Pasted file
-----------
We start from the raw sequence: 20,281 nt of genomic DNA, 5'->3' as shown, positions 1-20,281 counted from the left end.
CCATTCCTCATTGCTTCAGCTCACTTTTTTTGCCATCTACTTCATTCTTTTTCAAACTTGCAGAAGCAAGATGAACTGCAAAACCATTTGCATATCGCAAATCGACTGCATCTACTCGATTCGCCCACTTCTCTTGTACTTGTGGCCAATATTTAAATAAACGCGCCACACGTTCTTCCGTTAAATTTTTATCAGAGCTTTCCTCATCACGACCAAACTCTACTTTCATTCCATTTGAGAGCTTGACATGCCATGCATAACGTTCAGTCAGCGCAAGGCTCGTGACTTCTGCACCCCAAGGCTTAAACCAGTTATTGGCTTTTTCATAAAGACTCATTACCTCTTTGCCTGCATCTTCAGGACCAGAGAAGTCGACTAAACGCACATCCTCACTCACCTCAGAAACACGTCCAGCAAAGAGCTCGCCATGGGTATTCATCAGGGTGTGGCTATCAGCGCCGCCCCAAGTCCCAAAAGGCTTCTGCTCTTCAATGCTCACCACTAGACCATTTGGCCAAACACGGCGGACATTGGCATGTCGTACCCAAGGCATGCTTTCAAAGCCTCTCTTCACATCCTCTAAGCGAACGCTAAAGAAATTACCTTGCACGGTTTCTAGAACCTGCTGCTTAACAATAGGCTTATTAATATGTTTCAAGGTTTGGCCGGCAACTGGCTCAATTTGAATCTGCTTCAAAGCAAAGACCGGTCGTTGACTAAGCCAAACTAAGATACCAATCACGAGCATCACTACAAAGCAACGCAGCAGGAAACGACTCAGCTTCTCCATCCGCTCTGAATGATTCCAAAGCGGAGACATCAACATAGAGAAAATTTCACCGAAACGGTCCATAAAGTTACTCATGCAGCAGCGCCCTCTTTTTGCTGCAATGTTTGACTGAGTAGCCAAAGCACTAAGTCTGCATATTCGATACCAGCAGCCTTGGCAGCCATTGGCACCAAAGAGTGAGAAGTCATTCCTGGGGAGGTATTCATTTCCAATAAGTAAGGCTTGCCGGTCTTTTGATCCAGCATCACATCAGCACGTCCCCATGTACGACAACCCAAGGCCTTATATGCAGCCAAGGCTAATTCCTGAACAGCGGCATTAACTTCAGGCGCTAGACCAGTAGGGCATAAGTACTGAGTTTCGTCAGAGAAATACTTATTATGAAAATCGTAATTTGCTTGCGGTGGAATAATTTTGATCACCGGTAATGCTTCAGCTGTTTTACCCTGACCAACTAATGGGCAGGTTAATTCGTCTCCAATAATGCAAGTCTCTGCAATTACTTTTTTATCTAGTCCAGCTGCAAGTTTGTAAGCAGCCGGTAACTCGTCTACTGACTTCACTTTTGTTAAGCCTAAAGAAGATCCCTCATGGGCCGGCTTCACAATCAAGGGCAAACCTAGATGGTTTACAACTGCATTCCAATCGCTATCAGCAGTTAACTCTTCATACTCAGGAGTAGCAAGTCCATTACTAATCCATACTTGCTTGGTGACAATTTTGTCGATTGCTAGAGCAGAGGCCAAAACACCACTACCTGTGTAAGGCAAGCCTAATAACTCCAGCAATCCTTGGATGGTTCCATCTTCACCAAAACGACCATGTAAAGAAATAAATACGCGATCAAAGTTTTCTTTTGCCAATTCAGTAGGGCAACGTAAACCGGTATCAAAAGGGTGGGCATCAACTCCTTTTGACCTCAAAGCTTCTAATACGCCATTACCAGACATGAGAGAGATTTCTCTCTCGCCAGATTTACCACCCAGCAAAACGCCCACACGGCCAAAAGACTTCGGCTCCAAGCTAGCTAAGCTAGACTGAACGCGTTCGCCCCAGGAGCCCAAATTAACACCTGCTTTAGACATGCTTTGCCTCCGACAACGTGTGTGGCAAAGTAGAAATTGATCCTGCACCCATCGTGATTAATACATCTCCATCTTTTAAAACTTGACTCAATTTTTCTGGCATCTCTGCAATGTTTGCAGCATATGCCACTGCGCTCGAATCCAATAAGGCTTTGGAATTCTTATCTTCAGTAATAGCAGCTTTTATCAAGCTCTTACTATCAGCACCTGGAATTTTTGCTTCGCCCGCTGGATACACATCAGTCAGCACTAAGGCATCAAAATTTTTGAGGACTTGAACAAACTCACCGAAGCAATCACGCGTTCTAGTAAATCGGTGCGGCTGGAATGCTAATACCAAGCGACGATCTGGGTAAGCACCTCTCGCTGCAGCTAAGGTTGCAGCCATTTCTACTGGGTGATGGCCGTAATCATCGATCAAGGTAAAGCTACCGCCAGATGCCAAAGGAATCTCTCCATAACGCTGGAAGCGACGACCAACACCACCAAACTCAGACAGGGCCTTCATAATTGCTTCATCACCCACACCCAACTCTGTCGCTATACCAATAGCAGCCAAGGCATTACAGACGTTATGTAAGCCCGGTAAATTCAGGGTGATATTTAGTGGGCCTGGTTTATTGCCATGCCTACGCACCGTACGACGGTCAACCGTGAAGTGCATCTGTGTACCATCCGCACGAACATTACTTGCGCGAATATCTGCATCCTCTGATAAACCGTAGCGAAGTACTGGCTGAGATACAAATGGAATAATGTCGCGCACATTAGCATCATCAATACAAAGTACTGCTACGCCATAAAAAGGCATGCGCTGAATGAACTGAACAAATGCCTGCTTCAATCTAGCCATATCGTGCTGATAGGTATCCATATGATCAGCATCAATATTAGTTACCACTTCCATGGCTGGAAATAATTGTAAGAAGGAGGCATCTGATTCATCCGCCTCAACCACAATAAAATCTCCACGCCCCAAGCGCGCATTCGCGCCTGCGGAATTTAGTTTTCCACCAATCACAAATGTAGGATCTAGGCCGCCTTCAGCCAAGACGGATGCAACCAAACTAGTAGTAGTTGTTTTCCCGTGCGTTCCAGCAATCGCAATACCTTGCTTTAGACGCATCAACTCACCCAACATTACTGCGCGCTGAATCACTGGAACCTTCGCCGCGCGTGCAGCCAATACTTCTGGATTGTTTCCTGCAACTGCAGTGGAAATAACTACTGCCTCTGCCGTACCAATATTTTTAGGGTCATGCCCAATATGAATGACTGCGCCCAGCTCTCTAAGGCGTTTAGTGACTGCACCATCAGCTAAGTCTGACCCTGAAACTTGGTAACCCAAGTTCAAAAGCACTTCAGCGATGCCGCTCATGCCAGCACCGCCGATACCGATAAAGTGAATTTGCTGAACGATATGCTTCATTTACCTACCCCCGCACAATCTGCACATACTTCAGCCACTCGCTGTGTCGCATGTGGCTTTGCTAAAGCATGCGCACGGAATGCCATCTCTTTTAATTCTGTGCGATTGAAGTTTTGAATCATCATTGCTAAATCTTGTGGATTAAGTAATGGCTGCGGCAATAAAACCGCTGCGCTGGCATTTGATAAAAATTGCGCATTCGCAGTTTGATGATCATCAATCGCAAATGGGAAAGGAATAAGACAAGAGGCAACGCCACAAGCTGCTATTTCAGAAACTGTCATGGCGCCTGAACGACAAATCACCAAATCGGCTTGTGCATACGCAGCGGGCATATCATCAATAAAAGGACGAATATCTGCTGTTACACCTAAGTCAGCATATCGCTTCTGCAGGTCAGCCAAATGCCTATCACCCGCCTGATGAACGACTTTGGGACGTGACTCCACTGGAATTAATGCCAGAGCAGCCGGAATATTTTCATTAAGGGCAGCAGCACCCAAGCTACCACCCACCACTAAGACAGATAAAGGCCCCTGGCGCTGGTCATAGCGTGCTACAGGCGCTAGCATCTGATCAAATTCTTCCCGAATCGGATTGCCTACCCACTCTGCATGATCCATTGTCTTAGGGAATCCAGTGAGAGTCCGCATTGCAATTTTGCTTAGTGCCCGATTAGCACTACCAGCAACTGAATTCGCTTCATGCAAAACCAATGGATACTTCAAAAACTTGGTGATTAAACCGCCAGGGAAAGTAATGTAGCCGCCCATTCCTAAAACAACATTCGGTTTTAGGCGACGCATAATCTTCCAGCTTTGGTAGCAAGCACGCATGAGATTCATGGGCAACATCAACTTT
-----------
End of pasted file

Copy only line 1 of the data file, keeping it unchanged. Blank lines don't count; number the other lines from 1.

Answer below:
We start from the raw sequence: 20,281 nt of genomic DNA, 5'->3' as shown, positions 1-20,281 counted from the left end.